The last decade has witnessed tremendous research interests in complex networks [13], including the evolution of social networks [48]. It has been found that in many social networks from different circumstances, the probability of having a friend at a distance r is p(r) ∝ r−1, which is stated as the spacial scaling law [9]. Recent work [10] presents a possible origin that explains the emergence of this scaling law with the hypothesis of maximum information entropy with energy constrains. The authors assume that human strategic behavior is based on gathering maximum information through various activities and being an essential component of the human social behavior, making friends is intuitively one of its significant pathways. However, it is also found conventionally that homophily leads to connections in social networks [5, 6, 1117]. Homophily is the principle that a contact between similar individuals occurs at a higher rate than among dissimilar ones [6]. For instance, in social networks, two individuals with more common friends are easier to get connected, where the number of overlapped friends could represent the strength of homophily [17, 18]. Both of the above rules might drive the growth of the network in local structure simultaneously, however, to our best knowledge, little has been done to unveil the relationship between them. We argue that understanding the interplay between these two rules could help reveal the generation of different social ties and shed light on modeling social networks from a new perspective. Therefore, in this paper, we try to fill this gap from the perspective of network evolution in local structure.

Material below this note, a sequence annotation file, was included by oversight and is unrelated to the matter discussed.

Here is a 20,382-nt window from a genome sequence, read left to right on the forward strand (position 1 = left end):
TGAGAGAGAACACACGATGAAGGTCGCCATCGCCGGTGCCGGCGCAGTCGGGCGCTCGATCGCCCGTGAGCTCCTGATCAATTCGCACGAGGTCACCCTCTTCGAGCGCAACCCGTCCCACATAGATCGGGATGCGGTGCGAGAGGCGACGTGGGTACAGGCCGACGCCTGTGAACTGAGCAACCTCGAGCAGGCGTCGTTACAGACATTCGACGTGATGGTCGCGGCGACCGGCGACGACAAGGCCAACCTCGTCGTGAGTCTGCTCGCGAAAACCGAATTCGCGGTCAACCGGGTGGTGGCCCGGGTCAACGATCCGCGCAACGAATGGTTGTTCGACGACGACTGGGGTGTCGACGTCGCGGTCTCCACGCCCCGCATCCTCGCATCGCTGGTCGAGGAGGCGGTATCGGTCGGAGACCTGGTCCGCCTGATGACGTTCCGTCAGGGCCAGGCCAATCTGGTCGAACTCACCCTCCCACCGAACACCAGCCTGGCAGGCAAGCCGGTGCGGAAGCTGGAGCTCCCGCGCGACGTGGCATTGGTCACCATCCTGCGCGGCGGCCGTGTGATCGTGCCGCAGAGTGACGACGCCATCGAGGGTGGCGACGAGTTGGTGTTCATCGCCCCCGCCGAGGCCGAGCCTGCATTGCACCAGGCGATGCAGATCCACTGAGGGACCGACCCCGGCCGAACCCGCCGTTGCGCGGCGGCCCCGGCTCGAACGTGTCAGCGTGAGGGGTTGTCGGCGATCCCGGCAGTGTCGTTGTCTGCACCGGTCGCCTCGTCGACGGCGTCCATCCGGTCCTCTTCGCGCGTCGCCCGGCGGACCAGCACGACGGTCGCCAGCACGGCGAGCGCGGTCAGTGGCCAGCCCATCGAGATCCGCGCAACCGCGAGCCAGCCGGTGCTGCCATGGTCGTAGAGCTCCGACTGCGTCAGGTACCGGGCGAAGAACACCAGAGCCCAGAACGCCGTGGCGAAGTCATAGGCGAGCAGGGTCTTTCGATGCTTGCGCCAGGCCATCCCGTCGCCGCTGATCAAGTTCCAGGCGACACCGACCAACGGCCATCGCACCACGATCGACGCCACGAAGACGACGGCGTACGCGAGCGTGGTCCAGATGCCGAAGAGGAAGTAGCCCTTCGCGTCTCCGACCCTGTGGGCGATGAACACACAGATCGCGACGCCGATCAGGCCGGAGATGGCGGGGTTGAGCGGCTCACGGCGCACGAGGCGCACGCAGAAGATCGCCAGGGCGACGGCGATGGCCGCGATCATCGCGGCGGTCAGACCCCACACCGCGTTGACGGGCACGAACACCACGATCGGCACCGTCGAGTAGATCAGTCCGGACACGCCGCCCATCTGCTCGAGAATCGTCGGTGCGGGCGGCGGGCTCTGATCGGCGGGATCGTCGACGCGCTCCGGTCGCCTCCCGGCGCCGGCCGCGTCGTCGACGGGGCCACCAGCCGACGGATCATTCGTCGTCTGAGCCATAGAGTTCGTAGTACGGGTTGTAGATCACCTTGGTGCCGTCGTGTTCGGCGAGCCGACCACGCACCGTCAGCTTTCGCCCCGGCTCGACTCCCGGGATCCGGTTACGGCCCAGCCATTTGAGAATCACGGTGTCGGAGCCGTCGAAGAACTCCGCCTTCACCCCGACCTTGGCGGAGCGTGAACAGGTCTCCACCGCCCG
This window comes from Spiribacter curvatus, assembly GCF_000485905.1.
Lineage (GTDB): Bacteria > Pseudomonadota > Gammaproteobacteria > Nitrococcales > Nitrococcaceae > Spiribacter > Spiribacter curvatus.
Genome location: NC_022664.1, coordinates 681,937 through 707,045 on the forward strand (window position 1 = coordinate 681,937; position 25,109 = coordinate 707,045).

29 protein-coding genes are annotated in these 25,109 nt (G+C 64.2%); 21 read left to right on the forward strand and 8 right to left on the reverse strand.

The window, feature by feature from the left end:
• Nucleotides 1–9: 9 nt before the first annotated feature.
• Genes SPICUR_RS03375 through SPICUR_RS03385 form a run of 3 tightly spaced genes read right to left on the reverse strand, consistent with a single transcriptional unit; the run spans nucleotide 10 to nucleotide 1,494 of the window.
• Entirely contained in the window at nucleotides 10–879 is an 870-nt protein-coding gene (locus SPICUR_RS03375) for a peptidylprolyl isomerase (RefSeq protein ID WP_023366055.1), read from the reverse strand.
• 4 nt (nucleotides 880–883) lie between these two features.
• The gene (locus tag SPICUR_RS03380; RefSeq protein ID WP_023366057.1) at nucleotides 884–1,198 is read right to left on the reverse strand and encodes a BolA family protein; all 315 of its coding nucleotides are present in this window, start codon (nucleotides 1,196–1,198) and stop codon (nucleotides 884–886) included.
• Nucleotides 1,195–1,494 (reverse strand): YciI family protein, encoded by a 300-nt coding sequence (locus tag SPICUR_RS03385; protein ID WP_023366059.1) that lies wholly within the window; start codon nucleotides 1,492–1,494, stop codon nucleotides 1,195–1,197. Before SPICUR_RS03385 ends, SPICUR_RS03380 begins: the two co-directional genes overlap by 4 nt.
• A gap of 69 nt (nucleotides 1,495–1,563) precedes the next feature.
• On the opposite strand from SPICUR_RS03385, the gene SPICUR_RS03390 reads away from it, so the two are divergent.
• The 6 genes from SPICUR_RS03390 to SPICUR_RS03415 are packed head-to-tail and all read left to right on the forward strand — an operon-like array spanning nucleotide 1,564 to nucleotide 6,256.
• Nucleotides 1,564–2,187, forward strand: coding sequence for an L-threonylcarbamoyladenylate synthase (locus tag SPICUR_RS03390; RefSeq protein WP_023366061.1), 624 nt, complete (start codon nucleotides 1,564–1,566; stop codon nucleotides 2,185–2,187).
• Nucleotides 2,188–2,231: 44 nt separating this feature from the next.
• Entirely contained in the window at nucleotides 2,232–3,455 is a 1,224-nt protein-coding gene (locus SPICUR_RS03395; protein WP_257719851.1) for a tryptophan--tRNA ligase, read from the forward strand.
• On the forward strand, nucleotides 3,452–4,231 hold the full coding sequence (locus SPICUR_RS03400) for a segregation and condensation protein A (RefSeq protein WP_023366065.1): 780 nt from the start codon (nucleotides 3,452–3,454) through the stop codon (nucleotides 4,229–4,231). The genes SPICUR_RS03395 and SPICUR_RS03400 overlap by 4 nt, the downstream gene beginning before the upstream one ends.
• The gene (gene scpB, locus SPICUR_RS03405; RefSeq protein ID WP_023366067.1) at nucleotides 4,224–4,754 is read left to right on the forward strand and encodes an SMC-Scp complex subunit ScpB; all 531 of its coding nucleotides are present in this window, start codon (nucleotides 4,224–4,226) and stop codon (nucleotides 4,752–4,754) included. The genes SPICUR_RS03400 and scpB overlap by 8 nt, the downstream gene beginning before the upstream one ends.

Results

Theoretical Analysis